This month often experiences late hard frosts so have sheets and newspapers ready to lay over newly planted and more tender crops Pre-warm the sites for outdoor tomatoes, pumpkins and squashes by laying black plastic (or clear, or even woven ground cover fabric) sheeting on ground, hold it down well to stop it blowing away Although not strictly necessary it really helps potatoes, broad beans and peas if you draw the soil up around the haulm (stems) as this supports them and encourages bigger yields, earth up potato plants with first soil then later grass clippings Watch for the flowers appearing on early potato plants and when you see them give a huge watering as this significantly increases the crop Go round the potatoes and remove flowers and seed pods which will increase the crop Sow sweet corn as you can never have too much and plants direct sown in situ right now will often make the best cobs (ripening in late summer) Sow small batches of turnips for summer crops, keep watering them well, and for greater success place a little bone meal in their holes The end of this month is not too late to plant or even sow runner beans and running French beans which are often got in far too early so then suffer the cold, the warmer soil now encourages much stronger better cropping plants Outdoors without cloches sow; peas, most brassicas, lettuces and saladings, herbs, spinach, carrots, Swedes, salsify, scorzonera, kohl rabi, fennel, leeks, parsnips and hardy annual and biennial flowers Sow in situ outdoors but under cloches, plastic bottle cloches or even just jam jars; tomatoes, ridge cucumbers, gherkins, courgettes, marrows, pumpkins, French beans, runner beans and fast half hardy flowers Sow Trailing Nasturtiums in either the vegetable or flower garden for loads of colour, fairly problem free and every part is edible -especially the seeds which make fantastic pickles Any space left can be best filled with salads and annual herbs such as lettuce (especially loose leaf), endive, radish, dill, chervil and parsley If you have started off tomatoes, watermelons, pumpkins, squashes, ridge cucumbers and gherkins then these can be planted out now, preferably after hardening off and through black plastic or under cloches or coldframes as they all love warmth All the brassicas and leeks should be transplanted to their final site in well enriched soil Harvest and use, or store and preserve any surplus crops before they go over Control asparagus beetle by leaving one plant uncut to form fern and attract all the eggs while cutting all others to the ground until the cutting season is over then promptly burning all the foliage of the sacrificial one Make night time inspections of your garden and especially the sowing and propagation area Don’t forget to sharpen your hoe, and to use it often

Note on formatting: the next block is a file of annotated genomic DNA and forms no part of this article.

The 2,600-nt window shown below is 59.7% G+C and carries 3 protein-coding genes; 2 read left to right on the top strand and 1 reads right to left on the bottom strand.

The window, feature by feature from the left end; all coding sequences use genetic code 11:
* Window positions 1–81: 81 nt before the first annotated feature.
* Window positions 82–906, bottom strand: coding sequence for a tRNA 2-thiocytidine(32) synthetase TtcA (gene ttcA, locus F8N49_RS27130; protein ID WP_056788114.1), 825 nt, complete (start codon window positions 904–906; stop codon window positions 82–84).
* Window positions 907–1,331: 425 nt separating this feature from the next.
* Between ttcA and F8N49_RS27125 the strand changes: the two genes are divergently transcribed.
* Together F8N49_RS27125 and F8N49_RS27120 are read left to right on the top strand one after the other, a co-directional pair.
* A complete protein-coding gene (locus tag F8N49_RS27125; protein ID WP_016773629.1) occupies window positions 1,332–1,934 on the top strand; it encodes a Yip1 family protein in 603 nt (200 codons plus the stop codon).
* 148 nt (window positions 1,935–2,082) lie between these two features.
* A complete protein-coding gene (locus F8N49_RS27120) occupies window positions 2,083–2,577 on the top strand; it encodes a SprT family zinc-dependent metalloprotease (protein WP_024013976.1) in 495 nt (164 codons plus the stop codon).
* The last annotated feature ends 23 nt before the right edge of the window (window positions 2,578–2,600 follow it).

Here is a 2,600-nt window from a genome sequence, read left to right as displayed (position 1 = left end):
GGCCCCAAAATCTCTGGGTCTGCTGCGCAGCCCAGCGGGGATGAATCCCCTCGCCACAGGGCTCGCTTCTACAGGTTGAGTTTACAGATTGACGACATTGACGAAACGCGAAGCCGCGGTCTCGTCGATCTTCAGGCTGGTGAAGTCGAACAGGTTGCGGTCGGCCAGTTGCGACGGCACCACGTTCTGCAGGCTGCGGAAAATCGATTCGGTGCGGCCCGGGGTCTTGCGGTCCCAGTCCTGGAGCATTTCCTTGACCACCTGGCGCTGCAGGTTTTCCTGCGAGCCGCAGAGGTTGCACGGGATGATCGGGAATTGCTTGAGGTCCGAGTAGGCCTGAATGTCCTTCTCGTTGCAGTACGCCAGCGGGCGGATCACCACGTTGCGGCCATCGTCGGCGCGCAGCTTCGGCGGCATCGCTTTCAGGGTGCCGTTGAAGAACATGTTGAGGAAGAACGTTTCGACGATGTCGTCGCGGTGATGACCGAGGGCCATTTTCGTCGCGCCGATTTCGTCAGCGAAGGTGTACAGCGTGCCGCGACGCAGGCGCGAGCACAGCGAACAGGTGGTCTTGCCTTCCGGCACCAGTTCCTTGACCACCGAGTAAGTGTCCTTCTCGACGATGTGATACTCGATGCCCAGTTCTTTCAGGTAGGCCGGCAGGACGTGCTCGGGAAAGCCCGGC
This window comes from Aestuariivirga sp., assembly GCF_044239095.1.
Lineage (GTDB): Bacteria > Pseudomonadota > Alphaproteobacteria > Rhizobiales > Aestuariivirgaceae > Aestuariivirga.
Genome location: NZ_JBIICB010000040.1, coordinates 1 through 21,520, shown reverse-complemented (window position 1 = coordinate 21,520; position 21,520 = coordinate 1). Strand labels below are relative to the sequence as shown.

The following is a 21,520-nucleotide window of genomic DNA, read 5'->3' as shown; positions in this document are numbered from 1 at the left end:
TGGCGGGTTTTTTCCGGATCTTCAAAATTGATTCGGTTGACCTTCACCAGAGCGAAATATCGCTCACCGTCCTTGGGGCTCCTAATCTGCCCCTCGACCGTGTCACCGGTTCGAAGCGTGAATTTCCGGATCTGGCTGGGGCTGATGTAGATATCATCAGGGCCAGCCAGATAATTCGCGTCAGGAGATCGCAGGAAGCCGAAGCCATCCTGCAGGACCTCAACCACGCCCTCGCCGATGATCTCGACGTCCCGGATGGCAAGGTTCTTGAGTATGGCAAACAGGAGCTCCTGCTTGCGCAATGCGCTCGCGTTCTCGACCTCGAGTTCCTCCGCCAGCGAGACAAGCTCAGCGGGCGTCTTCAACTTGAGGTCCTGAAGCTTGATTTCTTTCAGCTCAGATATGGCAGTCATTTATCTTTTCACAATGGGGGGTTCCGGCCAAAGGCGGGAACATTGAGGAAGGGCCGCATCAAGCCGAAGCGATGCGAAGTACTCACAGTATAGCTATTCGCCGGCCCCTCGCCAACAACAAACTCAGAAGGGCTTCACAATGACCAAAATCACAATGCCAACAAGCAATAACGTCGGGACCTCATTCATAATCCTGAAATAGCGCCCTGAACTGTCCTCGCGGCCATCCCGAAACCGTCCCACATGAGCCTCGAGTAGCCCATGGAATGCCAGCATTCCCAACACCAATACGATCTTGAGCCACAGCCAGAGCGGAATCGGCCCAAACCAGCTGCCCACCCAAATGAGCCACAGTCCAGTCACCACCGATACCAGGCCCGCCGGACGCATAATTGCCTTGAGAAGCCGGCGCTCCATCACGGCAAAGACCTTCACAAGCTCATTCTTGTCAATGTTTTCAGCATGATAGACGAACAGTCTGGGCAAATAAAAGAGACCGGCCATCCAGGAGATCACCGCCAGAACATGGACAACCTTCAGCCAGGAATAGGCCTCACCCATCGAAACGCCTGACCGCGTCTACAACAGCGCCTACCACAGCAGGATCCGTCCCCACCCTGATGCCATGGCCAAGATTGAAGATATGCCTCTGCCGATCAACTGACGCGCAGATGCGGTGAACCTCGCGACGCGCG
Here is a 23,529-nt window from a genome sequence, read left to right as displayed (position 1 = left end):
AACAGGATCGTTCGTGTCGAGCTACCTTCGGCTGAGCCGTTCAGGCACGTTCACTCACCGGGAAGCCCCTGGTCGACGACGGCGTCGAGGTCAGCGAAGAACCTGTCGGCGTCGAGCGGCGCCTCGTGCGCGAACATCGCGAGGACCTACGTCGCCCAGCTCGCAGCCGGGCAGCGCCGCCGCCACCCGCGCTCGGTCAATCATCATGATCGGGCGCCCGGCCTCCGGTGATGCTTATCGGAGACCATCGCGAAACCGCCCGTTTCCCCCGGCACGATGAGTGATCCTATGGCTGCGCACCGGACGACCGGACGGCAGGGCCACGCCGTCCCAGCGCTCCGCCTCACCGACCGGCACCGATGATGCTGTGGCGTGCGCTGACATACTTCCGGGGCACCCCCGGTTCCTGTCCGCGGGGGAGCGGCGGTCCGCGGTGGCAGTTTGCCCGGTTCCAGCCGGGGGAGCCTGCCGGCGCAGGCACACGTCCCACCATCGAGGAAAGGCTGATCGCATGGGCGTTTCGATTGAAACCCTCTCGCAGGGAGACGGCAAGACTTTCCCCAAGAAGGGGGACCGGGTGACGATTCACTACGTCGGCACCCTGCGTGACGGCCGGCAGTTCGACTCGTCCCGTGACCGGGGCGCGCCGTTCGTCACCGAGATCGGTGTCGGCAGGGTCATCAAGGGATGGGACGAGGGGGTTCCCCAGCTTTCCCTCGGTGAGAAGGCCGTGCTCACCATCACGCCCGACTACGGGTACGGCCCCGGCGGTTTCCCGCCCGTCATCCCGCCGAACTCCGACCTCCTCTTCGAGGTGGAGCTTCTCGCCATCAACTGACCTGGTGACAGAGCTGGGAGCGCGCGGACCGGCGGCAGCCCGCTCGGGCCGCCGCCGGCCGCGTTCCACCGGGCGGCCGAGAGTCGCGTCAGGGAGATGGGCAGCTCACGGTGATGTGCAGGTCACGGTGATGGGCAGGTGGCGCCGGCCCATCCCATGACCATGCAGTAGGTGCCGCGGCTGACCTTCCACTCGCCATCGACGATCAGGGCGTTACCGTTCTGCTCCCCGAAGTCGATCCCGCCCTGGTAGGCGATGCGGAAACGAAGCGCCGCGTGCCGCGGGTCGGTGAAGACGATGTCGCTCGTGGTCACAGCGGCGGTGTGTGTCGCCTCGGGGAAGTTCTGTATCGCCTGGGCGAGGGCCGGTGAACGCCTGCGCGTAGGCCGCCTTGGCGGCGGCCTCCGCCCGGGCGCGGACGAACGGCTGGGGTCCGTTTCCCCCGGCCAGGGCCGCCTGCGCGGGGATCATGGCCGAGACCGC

Look for discounted Early seed potatoes as there is still just time for good crop outdoors, or for putting aside for summer or autumn planting for winter crops under cover


Don't forget to pot up, top dress, water and feed your house plants which tend to get forgotten in the rush this time of year


Have shading ready for greenhouse in case of heat waves Be extra vigilant with ventilation and prepare tender plants for hardening off by giving more ventilation for longer each day Search for parasitized aphids on rose leaves (look swollen and golden metallic) to move to greenhouse to control aphids there Examine each and every plant for pests and diseases; especially aphids, red spider mite and whitefly Pot up greenhouse and container plants before it’s too late
Repot tomatoes deep to encourage basal roots Pot up the side-shoots removed from tomatoes to make free plants Feed indoor pot plants with liquid feed and or seaweed solution weekly The rather similar melons and cucumbers need very different treatment- melons need pollinating and often need their shoot tips nipping out to encourage fruiting while cucumbers are opposite, neither nip out their tips nor pollinate, indeed remove all male flowers (no wee fruit behind it) or the cucumbers will be bitter Plant out under walk-in cover; tomatoes, peppers, aubergines, melons, sweet corn, ridge cucumbers, courgettes and marrows Harden off tender plants for planting outside the second half of the month, stand them outdoors each day, bring in each night for three days or more Statistically by the middle of the month we are past the danger of hard frost over most of the country so we can start putting out expensive tender plants such as citrus for the summer, initially clump them together and give them covers on cold nights